Sunday, October 21, 2007

The Patient Isn't Breathing: R.E.M.'s Live Album, Stipe's Preening, and Keeping the Faith

Think back to those heady years of 1981-1996, when declaring yourself an R.E.M. fan was a sign of true musical taste, and not an open invitation to ridicule, mockery, and verbal humiliation. In those days, the band delivered great album after great album, some of which are still timeless kick-ass classics. They seemed to tour constantly; great bootlegs confirm that the band live was truly something extraordinary. Hip music critics and the fledgling college radio movement loved them. Michael Stipe wasn’t bald and didn’t present himself as some sort of pixie space alien. Mike Mills wasn’t donning sequin jackets. Peter Buck wasn’t getting into drunken altercations with flight attendants on airplanes. And Bill Berry was in the band. Even when the band signed to Warner Bros. and senior citizens were humming the melody to “Losing My Religion,” Berry/Buck/Mills/Stipe had managed to achieve mainstream success (and a major label payout) without losing much of their indie credibility or initial fan base.

However, at some unknown point in 1997, the space-time continuum veered horribly off course and the mighty beast known as R.E.M. was replaced by a vacuum-of-suck imposter. After the awesome New Adventures In Hi-Fi, what followed over the next decade was a series of the patient-isn’t-breathing albums like Up, Reveal, and Around The Sun. The albums were long on pseudo Brian Wilson melodies, bleeps, blops, zips, zeeps, and other little noises; it sounded like the band had listened to OK Computer constantly and could only produce pale imitations of the Radiohead masterpiece. Mysterious and textured lyrics were replaced by overly-direct lyrics that were either painfully mundane (“Why not smile/you’ve been sad for a while” from, you guessed it, “Why Not Smile”) or complete nonsense (“It’s easier to leave than to be left behind/leaving was never my proud” from “Leaving New York”). What exactly is a “proud?”

All of this contributes to make the creatively titled Live album a truly puzzling and ultimately another non-essential entry in the R.E.M. catalog. After a decade in the desert, fans searching for signs of life from the band must still keep wandering. Consisting of two audio discs and one DVD of a 2005 show in Dublin, the release is long on vacuum-of-suck R.E.M. songs and short on the good stuff.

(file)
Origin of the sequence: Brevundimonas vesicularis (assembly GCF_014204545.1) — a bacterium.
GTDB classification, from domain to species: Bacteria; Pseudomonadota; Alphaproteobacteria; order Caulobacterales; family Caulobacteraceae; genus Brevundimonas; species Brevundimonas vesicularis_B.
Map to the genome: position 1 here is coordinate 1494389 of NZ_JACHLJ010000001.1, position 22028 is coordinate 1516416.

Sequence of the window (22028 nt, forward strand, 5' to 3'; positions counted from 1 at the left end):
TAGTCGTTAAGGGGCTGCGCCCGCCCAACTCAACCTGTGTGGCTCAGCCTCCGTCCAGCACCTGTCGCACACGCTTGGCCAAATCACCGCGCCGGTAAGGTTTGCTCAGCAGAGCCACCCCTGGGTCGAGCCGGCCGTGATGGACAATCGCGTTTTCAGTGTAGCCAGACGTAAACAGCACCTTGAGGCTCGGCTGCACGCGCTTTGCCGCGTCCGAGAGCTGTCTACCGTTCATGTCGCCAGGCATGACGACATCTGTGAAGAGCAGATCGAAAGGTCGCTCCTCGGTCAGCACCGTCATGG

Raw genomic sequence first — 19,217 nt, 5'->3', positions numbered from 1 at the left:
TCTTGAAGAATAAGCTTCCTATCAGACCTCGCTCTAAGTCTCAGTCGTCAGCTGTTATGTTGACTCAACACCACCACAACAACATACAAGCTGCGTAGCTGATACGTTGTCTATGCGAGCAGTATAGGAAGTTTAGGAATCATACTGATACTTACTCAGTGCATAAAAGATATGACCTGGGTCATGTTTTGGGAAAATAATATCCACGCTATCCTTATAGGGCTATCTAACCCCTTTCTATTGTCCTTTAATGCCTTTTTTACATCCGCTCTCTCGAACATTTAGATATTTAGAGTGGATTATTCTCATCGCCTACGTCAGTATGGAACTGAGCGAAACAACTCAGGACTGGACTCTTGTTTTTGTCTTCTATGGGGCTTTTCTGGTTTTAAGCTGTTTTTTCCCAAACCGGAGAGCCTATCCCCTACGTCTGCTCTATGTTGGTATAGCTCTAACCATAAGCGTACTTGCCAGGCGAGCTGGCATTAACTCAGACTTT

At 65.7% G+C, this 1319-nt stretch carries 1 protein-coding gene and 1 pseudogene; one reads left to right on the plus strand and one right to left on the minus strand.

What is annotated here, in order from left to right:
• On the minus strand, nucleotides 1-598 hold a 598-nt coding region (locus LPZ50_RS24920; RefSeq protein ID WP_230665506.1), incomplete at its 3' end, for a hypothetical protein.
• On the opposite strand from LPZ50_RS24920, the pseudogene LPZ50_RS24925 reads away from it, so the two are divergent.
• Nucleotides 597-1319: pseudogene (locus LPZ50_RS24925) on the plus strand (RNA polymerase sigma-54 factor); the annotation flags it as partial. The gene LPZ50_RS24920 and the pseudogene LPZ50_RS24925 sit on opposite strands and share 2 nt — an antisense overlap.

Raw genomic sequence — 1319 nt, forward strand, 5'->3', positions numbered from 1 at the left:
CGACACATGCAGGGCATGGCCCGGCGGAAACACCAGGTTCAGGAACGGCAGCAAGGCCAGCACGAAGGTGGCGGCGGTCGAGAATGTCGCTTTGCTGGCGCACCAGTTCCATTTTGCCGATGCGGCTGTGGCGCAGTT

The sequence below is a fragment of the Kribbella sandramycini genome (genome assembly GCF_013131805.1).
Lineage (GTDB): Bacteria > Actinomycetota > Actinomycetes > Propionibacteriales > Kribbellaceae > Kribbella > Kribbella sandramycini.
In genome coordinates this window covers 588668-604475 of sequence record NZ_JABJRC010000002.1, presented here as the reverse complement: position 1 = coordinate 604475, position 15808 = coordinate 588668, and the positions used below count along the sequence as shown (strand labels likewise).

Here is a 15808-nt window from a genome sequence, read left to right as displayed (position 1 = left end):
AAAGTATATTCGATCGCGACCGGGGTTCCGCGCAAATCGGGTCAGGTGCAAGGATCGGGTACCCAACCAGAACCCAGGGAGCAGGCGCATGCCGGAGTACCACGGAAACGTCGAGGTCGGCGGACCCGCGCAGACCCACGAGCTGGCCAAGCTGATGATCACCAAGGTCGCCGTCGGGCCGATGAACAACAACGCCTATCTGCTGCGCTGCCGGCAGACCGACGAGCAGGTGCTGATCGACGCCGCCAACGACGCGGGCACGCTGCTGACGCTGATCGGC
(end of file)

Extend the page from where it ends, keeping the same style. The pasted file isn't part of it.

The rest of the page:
It’s not that the performance itself is bad; even though Stipe’s preening and posing as shown on the DVD gets obnoxious after a while (Michael, we get it already. You’re short, bald, and you wear some sort of makeup mask across your eyes for unknown reasons). As a live act, R.EM. has been around long enough to know what works in a live setting. The songs included are performed well, though few of the renditions stray too far from the album versions. Nevertheless, the album is disappointing for a few reasons.

First, as the first complete R.EM. show to be released on CD, the choice of a concert from 2005 is bizarre. It’s like showing someone a clip of Willie Mays at the end of his career; there could be occasional flashes of brilliance, but mostly it’s old age, bum body parts, and diminished skill. In musical terms, it’s the equivalent of Columbia releasing a Bob Dylan live album that relies entirely on songs from Empire Burlesque, Knocked Out Loaded, and Under the Red Sky. With all the great shows from the “early days” that circulate on bootleg, the first live R.E.M. should have been something much better.

This release also suffers from the song selection; many Around the Sun stink bombs are included, but no tunes from classic albums Murmur or Fables of the Reconstruction make an appearance. In addition, Reckoning is represented only by the by-rote “(Don’t Go Back To) Rockville,” and only a reworked “Cuyahoga” from Lifes Rich Pageant is performed. I am by no means suggesting that R.E.M. should turn into a nostalgia act and only serve up a platter of the older songs, but when their latest material is the musical equivalent of a steaming turd in the punchbowl, a listener can’t help notice how inferior this material sounds compared to the older stuff.

By no means am I some Luddite who wants the band to record Murmur Part II. If a band doesn’t keep trying new tricks in the studio and performing new material on the road, said band quickly turns into an irrelevant oldies act. The rub of course is that in R.E.M.’s case, the later material simply doesn’t come close to rivaling the brilliance of anything from Chronic Town to New Adventures In Hi-Fi.

It would be easy enough to declare that R.E.M has lost it for good, that fame, money, and comfortable middle age (and the departure of uber-drummer Bill Berry) have plunged the band into an irreversible descent into mediocrity. Let’s face it: every statement of “I’m an R.E.M. fan” is now inevitably quickly followed up by any one of the caveats:

Well, yeah, they seem to have lost something.
I don’t know why Stipe does that paint thing with his face.
Yes, they’re still around. And yes, the last few albums have been kinda lousy.
Please don’t hit me.

But I’m not throwing in the towel just yet. Like many, I’ve been a fan for far too long to believe that the band isn’t capable of again producing challenging and exciting music. Judging by the new songs that the band has performed live recently, there is still reason for R.E.M. fans to remain hopeful that a resurgence is possible. Just don’t expect that resurgence to start with the Live album.

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